Capacitors are used in DC circuits to provide "bursts of energy." Typical examples would be a capacitor to jump start a motor or a capacitor used to operate a camera's flash.
When the switch is closed, charges immediately start flowing onto the plates of the capacitor. As the charge on the capacitor's plates increases, this transient current decreases; until finally, the current ceases to flow and the capacitor is fully charged. In the diagram shown above, the right plate of the capacitor would be positively charged and its left plate negatively charged since the plates are arbitrarily assigned as + and  according to their proximity to the nearest battery terminal.
Graphs of current vs time and charge vs time are shown below. Mathematically, both of these graphs are exponential functions  current is an example of exponential decay, while charge is an example of exponential growth.
Charging Capacitor Graphs



current vs time

charge vs time


In the circuit shown below, charges immediately start flowing off of the plates of the capacitor as soon as the switch is closed. As the charge on the capacitor's plates decreases, the current decreases; until finally, the current ceases to flow and the capacitor is fully discharged.
In this situation, graphs of current vs time and charge vs time will both be decay functions since the current flowing through the resistor will fall off according to the flow of charge off of the capacitor's plates.
Discharging Capacitor Graphs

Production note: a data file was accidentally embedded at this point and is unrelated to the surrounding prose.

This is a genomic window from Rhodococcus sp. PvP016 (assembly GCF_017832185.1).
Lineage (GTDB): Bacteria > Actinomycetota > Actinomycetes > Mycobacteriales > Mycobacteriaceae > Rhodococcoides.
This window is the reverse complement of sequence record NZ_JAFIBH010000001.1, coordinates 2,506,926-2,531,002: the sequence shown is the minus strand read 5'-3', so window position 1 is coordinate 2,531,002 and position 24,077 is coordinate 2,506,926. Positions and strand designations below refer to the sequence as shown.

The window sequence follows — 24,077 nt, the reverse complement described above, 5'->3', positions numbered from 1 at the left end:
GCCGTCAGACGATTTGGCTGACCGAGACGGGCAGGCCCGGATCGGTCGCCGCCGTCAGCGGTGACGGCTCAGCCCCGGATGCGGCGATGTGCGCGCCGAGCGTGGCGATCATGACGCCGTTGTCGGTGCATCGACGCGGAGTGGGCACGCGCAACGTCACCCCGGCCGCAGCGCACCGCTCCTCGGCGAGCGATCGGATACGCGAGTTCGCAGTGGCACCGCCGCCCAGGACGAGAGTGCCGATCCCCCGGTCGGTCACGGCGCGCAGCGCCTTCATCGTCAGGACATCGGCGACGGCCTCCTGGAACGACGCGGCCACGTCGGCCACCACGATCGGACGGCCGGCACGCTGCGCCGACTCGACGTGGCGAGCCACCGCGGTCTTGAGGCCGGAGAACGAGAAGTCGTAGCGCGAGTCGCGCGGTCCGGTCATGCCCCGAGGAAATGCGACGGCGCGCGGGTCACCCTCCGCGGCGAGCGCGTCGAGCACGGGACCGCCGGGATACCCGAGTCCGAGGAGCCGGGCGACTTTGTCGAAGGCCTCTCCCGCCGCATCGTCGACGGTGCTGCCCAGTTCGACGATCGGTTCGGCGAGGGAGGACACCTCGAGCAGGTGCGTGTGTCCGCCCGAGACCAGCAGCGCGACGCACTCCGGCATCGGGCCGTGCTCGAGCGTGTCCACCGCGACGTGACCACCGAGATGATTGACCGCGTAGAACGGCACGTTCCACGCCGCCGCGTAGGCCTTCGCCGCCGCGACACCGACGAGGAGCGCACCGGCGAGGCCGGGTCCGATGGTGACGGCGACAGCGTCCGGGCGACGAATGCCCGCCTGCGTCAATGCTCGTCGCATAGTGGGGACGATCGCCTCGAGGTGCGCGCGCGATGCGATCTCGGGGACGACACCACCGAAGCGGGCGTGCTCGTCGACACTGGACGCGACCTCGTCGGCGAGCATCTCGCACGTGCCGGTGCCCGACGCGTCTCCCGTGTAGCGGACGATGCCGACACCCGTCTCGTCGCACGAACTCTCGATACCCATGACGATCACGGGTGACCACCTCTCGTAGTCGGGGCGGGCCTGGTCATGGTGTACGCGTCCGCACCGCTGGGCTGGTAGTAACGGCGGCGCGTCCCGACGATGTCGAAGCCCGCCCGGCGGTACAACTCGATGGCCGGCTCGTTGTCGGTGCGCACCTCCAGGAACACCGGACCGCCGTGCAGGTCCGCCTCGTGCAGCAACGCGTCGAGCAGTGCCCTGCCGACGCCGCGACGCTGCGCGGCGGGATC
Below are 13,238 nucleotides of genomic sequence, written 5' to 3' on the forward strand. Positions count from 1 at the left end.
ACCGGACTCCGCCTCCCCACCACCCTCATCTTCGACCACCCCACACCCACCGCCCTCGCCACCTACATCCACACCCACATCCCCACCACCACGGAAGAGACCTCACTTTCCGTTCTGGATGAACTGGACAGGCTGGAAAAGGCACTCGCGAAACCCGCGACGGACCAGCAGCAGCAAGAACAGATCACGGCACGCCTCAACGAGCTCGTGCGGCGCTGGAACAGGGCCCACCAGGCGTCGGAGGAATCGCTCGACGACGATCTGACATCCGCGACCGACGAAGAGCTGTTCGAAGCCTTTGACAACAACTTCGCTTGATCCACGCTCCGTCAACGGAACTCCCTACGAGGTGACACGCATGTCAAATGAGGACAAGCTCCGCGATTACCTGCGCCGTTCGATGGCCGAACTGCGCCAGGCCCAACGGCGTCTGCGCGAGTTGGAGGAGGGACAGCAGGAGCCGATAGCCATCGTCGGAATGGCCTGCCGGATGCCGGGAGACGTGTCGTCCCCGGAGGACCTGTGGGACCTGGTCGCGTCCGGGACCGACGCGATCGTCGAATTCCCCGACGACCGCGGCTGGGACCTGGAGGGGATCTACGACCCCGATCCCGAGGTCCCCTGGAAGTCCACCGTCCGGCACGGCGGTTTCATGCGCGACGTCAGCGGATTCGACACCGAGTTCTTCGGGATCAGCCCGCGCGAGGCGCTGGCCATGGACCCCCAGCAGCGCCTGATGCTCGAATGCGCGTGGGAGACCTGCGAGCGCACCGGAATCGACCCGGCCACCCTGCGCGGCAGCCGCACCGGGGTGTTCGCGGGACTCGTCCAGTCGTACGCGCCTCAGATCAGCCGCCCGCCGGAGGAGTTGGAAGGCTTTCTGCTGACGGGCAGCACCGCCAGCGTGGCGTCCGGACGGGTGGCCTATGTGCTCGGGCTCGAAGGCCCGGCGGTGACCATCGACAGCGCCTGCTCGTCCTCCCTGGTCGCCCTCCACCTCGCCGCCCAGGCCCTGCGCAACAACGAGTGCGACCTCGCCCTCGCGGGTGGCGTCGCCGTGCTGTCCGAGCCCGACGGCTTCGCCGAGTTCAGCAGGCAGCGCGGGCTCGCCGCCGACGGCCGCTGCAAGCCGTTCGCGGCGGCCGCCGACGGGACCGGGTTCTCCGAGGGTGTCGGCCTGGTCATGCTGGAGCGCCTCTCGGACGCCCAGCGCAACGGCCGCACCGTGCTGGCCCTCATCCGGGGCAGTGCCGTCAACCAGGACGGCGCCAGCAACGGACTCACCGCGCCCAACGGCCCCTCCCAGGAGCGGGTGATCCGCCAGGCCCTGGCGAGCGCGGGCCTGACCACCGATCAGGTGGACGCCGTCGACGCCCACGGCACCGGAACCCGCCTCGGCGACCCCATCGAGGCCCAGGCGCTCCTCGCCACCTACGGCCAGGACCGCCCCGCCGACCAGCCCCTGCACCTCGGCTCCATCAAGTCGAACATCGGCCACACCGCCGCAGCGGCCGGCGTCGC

current vs time

charge vs time


SteadyState Conditions
In a network containing one or more capacitors, steadystate conditions means that there are NO CURRENTS flowing through any branches in which a charged capacitor is located. Charged capacitors have voltage but not resistance: V = IR is not applicable since no currents flow THROUGH a capacitor. When a "loop" contains a capacitor, the capacitor is treated like a "battery." That is, if the loop approaches the capacitor from "positive to negative" or "high to low" then the potential difference across the capacitor is written as V_{C}. Similarly, if the loop approaches the capacitor from "negative to positive" or "low to high" then the potential difference across the capacitor is written as +V_{C}. Any resistors on the same branch of a circuit as a capacitor receive no current, and therefore do NOT lose any voltage.
The rules for assigning SIGNS to the voltages changes across capacitors in a closed loop for Kirchoff’s loop rule are:

V_{C} =  Q/C if the direction of the loop crosses the capacitor from its positive to its negative plate (high to low)

V_{C} = + Q/C if the direction of the loop crosses the capacitor from its negative to its positive plate (low to high)